I am Atefeh: Campaign to Free Atefeh Nabavi Launched
Thursday 26 November 2009
Change for Equality: While the news of heavy sentences issued in the case of political activists has been widely publicized by the press and broadly published on internet sites covering the developments after the disputed Presidential elections on June 12, 2009, the four year mandatory sentence issued in the case of Atefeh Nabavi, on November 24, 2009 has not received due attention by the press.
Atefeh Nabavi, 28, is the first woman to receive a prison sentence in relation to charges brought against her for participating in protests following the Presidential elections in June, 2009. She was arrested, charged and sentenced for participating in a protest that drew millions on June 15, 2009. She is among the many unknown and ordinary citizens who were arrested for their participation in protests and only because they demanded accountability from officials with respect to their votes.
The Campaign to free Atefeh, called “I am Atefeh” was launched by a group of social activists to raise awareness about the unjust and heavy sentence issued in the case of this 28 year woman, whose name coincidentally means affection or empathy in Farsi.
In its first call to action, the Campaign “I am Atefeh” has invited all those who participated in protests following the elections, especially the June 15th protest, to write in support of Atefeh and in objection to the harsh sentence issued in her case by the Judiciary. The call to action, urges ordinary citizens and social activists to write about their participation in the protests and confess that they have committed the same crime as Atafeh. “We want to say that we too think like Atefeh. We are all Atefeh. You have to imprison us all,” reads the call to action. The following are translations of two of the entries published in response to this call of action and about the protests on June 25:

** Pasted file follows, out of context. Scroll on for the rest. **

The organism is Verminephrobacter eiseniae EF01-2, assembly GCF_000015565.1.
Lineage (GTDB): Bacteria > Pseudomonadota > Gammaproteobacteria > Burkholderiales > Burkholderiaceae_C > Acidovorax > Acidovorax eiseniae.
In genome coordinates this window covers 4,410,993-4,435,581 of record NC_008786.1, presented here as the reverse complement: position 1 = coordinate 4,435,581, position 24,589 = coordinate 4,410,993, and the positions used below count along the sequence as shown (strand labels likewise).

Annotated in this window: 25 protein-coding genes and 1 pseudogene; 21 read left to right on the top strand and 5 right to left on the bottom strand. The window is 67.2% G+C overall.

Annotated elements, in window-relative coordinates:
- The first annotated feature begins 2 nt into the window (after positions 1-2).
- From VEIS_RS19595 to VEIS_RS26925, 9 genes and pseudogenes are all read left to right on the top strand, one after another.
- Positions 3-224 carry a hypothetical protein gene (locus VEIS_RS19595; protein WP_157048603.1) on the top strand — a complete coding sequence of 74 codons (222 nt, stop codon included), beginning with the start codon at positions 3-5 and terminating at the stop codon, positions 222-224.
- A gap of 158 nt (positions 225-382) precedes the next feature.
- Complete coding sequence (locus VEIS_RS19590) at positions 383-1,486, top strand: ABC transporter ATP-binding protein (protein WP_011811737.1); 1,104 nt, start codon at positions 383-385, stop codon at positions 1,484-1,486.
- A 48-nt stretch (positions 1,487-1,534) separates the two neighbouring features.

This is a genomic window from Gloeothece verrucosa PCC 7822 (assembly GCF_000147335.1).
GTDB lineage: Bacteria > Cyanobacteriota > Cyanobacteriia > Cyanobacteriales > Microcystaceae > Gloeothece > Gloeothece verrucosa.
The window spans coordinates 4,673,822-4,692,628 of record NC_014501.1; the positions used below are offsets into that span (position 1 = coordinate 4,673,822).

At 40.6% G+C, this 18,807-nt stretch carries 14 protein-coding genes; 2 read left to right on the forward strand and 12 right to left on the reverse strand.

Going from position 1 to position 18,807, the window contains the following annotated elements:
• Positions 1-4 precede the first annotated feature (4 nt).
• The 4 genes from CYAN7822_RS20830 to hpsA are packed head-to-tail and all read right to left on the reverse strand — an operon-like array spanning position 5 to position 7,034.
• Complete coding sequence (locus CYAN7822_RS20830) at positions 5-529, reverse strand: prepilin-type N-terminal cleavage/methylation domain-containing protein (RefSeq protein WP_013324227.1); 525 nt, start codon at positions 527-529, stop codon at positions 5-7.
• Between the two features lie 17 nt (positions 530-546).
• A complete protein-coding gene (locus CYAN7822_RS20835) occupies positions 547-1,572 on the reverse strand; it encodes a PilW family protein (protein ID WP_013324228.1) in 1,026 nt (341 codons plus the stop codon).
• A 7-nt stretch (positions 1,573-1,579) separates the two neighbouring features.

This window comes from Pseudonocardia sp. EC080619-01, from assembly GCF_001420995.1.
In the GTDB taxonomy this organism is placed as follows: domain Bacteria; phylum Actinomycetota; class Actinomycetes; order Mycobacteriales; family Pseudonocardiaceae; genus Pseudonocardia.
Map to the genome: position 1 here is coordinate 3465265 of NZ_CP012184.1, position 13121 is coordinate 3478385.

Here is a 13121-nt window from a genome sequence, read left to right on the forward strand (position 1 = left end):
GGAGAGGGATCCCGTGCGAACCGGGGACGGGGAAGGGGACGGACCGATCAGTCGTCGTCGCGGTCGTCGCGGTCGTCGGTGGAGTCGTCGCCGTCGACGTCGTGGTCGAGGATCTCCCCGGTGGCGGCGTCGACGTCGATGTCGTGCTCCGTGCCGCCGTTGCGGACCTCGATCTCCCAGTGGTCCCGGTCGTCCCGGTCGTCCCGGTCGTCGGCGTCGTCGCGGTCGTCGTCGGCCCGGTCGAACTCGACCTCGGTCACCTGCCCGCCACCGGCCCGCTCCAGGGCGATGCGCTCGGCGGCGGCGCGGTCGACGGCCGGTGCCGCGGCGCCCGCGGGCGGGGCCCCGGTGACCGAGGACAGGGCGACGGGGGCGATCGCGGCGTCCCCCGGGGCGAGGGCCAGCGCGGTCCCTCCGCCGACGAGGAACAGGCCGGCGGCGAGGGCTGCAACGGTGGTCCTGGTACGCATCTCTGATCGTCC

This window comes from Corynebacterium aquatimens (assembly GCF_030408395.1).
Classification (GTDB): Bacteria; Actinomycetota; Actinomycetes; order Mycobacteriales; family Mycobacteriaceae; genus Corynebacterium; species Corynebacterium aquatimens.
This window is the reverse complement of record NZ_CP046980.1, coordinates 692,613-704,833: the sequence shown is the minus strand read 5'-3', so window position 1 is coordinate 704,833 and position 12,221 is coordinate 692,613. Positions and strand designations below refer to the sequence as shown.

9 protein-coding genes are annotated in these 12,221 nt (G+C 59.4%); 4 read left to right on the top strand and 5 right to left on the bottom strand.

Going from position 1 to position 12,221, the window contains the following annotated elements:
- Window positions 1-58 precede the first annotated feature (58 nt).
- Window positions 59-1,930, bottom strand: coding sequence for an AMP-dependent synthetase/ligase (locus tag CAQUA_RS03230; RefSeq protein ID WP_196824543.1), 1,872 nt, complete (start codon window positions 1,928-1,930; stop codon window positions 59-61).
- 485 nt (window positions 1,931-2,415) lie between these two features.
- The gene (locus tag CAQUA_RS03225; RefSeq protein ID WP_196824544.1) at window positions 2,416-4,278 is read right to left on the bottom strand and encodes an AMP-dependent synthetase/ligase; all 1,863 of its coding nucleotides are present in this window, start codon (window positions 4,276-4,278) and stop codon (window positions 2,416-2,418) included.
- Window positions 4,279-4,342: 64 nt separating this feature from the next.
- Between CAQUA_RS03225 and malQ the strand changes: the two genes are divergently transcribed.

People were respectful toward one another. You could see mutual trust in their eyes. There was silence and only silence. Nothing was broken. No one was insulted. There was only one question, apparent in the gaze of the protesters, “where is my vote?” It started on Monday, then Tuesday, then Wednesday, then Saturday..Friday, Wednesday, Thursday and…
I was there. We were there. Millions were there. The Media announced that there were millions at the protest—all of them critical, and protesting. From among those participating, some were killed. Some were imprisoned. And one is supposed to be imprisoned for four years? We are all Atefeh. We were all in those protests. We were all in the streets. Either we all serve four years in prison, along with Atefeh, or Atefeh must be released.
Amir Hossein Writes:
On June 25, I saw Atefeh in the street protests. We walked along side one another till Azadi (Freedom) Square. Whatever she did, I too did. We walked, we were silent, we chanted slogans, we laughed, we were happy, and we enjoyed the energy of the public. This is all that occurred on that afternoon. If in response we have to be imprisoned for four years, then I along with millions of other citizens, who were present on that afternoon, all belong in prison with Atefeh. Either she is not guilty or we are all criminals.